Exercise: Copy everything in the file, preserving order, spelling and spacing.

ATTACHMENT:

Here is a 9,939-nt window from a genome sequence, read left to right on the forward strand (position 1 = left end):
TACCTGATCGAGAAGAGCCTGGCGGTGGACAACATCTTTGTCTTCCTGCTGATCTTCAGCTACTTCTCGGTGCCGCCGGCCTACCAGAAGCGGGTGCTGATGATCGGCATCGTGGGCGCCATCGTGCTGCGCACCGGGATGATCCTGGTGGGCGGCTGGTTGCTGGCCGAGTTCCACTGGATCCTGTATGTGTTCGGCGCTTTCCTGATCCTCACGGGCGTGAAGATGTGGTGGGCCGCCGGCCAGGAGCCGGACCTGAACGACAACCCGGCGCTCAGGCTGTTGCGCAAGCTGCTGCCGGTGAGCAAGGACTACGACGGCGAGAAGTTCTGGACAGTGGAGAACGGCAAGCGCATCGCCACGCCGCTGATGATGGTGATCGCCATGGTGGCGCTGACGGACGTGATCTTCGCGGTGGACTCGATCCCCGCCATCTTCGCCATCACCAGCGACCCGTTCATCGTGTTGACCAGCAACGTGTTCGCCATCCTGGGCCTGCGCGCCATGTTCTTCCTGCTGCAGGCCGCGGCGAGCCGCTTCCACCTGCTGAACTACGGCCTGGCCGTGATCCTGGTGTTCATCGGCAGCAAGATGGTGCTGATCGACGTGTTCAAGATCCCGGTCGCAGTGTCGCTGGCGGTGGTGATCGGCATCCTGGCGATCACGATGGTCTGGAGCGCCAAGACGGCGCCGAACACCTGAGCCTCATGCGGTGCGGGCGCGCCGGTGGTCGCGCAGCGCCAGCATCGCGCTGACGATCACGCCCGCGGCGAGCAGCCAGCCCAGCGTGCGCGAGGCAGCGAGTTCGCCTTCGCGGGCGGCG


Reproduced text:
Here is a 9,939-nt window from a genome sequence, read left to right on the forward strand (position 1 = left end):
TACCTGATCGAGAAGAGCCTGGCGGTGGACAACATCTTTGTCTTCCTGCTGATCTTCAGCTACTTCTCGGTGCCGCCGGCCTACCAGAAGCGGGTGCTGATGATCGGCATCGTGGGCGCCATCGTGCTGCGCACCGGGATGATCCTGGTGGGCGGCTGGTTGCTGGCCGAGTTCCACTGGATCCTGTATGTGTTCGGCGCTTTCCTGATCCTCACGGGCGTGAAGATGTGGTGGGCCGCCGGCCAGGAGCCGGACCTGAACGACAACCCGGCGCTCAGGCTGTTGCGCAAGCTGCTGCCGGTGAGCAAGGACTACGACGGCGAGAAGTTCTGGACAGTGGAGAACGGCAAGCGCATCGCCACGCCGCTGATGATGGTGATCGCCATGGTGGCGCTGACGGACGTGATCTTCGCGGTGGACTCGATCCCCGCCATCTTCGCCATCACCAGCGACCCGTTCATCGTGTTGACCAGCAACGTGTTCGCCATCCTGGGCCTGCGCGCCATGTTCTTCCTGCTGCAGGCCGCGGCGAGCCGCTTCCACCTGCTGAACTACGGCCTGGCCGTGATCCTGGTGTTCATCGGCAGCAAGATGGTGCTGATCGACGTGTTCAAGATCCCGGTCGCAGTGTCGCTGGCGGTGGTGATCGGCATCCTGGCGATCACGATGGTCTGGAGCGCCAAGACGGCGCCGAACACCTGAGCCTCATGCGGTGCGGGCGCGCCGGTGGTCGCGCAGCGCCAGCATCGCGCTGACGATCACGCCCGCGGCGAGCAGCCAGCCCAGCGTGCGCGAGGCAGCGAGTTCGCCTTCGCGGGCGGCG